Unexpected Employee Termination Costs

Hiring new employees and ending employment relationships are often part of the activity in M&A deals (whether deals are on the rise or the decline). A well-drafted termination clause can provide clarity on the cost of job losses, whenever they occur. A recent change to the law makes employment contracts worth revisiting.

In Bowes v. Goss Power Products, 2012 ONCA 425 ("Bowes"), the Ontario Court of Appeal considered a case where the employer ended the relationship after three years, and offered salary continuance in accordance with the six-month notice period in the contract. The employee found a new job within two weeks of termination. Relying on the common law principle that a dismissed employee must mitigate his or her damages, the employer argued that the employee's salary continuance should end upon his finding new employment (provided, of course, that he had received his minimum statutory entitlement to three weeks' termination pay).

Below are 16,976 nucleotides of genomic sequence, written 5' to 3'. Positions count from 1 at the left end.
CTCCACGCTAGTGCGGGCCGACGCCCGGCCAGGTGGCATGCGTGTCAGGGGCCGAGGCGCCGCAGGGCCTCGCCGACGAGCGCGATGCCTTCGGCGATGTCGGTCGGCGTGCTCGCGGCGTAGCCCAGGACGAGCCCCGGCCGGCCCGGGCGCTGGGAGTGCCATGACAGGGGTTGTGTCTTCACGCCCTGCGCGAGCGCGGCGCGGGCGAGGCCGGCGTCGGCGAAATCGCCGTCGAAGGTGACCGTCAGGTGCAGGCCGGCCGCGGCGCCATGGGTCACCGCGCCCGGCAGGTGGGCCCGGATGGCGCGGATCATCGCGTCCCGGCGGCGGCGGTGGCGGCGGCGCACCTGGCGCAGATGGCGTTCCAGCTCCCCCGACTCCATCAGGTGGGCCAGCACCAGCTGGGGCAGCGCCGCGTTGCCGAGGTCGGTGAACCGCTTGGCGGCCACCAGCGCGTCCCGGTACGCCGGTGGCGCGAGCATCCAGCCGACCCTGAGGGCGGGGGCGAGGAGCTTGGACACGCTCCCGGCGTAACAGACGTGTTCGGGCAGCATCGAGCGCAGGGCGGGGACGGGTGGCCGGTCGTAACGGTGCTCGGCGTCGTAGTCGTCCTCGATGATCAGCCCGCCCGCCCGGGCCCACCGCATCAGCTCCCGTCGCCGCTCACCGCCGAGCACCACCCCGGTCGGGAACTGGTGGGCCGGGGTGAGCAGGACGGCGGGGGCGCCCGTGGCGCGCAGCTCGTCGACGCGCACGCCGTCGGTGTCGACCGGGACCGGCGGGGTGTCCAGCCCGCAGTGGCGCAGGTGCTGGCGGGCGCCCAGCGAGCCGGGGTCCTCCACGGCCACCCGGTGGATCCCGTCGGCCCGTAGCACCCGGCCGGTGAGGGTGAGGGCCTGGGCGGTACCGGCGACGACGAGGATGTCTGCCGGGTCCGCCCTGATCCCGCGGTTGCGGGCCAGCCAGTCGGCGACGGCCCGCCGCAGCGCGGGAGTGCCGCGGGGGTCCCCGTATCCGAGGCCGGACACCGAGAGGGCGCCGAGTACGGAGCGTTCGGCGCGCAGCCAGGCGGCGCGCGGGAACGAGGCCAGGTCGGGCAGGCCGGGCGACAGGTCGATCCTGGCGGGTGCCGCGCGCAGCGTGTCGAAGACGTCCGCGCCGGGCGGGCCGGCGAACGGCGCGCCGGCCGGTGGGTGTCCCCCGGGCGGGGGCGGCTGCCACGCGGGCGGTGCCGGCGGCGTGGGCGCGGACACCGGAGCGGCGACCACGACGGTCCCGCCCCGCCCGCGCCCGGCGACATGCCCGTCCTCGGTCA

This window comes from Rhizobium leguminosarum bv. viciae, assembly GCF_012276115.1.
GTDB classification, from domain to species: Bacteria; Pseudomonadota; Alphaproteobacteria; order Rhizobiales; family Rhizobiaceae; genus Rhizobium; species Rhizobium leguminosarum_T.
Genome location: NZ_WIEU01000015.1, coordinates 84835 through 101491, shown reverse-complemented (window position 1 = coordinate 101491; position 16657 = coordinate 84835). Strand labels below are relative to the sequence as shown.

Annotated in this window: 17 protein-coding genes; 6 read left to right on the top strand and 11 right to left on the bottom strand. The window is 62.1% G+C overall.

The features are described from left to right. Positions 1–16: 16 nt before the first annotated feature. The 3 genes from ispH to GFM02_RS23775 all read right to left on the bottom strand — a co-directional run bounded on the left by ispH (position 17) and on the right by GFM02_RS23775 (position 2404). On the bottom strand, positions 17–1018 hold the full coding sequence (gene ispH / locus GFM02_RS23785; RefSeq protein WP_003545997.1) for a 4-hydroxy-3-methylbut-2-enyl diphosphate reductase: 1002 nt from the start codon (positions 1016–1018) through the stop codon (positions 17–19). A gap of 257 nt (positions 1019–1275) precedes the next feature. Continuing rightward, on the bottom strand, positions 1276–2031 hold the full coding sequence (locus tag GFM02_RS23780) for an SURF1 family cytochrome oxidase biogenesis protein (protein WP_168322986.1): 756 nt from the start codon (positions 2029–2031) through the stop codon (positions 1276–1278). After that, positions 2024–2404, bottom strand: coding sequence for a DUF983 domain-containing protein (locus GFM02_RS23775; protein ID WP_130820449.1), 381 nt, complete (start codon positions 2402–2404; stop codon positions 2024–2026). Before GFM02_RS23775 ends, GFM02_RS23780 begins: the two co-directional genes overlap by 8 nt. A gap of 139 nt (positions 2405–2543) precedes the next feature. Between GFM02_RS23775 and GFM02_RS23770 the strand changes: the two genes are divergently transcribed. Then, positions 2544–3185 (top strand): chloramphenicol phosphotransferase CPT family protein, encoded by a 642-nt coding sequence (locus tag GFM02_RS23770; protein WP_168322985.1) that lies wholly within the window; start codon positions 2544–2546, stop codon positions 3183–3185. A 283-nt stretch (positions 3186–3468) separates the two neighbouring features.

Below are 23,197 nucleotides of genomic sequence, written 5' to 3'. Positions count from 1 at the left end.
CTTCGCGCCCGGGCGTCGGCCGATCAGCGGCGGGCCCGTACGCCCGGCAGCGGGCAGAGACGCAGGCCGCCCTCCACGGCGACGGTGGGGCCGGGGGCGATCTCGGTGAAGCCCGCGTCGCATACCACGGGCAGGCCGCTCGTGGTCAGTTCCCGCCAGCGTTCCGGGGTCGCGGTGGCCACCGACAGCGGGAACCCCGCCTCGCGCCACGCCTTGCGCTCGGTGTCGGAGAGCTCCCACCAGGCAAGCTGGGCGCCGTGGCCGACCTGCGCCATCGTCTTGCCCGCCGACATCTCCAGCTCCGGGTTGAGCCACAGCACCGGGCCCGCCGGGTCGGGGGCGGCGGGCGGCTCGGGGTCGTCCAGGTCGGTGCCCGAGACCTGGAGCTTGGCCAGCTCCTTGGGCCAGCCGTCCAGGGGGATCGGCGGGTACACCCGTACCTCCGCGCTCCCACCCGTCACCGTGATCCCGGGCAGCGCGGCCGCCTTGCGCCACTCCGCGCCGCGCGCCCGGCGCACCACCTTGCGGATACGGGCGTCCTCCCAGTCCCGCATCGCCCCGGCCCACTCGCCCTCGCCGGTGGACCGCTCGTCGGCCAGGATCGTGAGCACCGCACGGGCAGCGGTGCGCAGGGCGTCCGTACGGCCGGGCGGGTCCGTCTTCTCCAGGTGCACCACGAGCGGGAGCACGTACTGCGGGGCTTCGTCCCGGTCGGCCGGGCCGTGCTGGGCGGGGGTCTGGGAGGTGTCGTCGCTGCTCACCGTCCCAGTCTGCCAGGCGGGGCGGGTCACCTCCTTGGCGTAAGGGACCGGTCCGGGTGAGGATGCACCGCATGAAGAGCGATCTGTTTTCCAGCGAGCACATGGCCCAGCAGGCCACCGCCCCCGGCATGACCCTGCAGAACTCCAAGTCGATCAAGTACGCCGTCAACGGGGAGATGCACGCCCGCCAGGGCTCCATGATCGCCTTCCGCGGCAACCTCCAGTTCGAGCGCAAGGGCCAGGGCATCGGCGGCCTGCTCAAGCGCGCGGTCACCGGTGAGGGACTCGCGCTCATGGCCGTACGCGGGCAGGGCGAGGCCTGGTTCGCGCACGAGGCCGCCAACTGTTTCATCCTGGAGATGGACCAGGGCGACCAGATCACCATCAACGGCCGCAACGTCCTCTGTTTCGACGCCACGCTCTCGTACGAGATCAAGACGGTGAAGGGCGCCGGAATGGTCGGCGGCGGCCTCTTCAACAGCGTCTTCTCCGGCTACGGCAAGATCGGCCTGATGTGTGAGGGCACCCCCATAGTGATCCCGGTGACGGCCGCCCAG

The Court disagreed; by entering into a fixed notice period, the parties had "opted out" of the common law approach that would normally require an employee to mitigate his or her damages. The Court noted that the employer could have specifically included a mitigation provision in the employment contract, but did not do so.

The significant points for employers include:

Employment contracts remain important. We continue to recommend employment contracts to employers. They provide a certain level of clarity with respect to rights and...

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